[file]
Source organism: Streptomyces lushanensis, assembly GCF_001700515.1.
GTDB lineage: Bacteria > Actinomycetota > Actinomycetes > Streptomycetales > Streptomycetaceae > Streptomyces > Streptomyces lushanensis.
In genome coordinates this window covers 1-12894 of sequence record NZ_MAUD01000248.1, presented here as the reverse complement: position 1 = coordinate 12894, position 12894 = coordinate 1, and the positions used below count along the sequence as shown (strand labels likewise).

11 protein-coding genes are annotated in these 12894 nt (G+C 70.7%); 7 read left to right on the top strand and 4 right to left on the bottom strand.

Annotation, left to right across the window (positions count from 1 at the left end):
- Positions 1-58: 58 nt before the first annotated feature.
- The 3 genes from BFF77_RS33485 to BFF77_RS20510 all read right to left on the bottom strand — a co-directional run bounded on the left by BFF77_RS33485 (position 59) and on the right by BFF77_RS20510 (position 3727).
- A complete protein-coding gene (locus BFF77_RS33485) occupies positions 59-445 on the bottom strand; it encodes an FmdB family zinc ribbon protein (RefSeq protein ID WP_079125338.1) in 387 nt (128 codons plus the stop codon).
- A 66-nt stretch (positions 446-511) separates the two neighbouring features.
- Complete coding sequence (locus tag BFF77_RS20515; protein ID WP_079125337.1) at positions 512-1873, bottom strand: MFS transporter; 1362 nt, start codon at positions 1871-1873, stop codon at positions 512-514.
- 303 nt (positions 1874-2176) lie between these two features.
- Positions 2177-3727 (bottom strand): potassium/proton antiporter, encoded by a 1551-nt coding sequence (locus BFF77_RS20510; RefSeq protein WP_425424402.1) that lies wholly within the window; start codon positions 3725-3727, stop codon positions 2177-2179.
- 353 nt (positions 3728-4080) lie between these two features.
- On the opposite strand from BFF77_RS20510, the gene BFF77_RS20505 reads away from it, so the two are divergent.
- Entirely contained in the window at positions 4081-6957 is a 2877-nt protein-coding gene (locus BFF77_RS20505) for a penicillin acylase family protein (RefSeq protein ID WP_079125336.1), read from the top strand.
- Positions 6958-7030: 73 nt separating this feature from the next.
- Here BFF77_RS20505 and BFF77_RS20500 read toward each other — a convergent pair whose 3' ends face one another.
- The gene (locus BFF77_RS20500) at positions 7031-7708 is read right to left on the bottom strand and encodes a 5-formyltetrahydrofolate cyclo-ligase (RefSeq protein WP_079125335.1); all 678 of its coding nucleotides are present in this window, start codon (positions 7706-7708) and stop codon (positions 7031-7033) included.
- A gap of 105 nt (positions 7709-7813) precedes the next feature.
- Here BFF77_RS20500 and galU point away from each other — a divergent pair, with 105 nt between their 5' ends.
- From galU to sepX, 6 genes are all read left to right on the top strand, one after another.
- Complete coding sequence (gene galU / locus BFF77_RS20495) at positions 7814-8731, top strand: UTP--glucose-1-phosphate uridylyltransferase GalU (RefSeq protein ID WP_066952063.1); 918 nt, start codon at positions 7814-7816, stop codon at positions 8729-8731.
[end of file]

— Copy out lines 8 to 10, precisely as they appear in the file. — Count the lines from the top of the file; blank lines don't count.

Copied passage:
- A complete protein-coding gene (locus BFF77_RS33485) occupies positions 59-445 on the bottom strand; it encodes an FmdB family zinc ribbon protein (RefSeq protein ID WP_079125338.1) in 387 nt (128 codons plus the stop codon).
- A 66-nt stretch (positions 446-511) separates the two neighbouring features.
- Complete coding sequence (locus tag BFF77_RS20515; protein ID WP_079125337.1) at positions 512-1873, bottom strand: MFS transporter; 1362 nt, start codon at positions 1871-1873, stop codon at positions 512-514.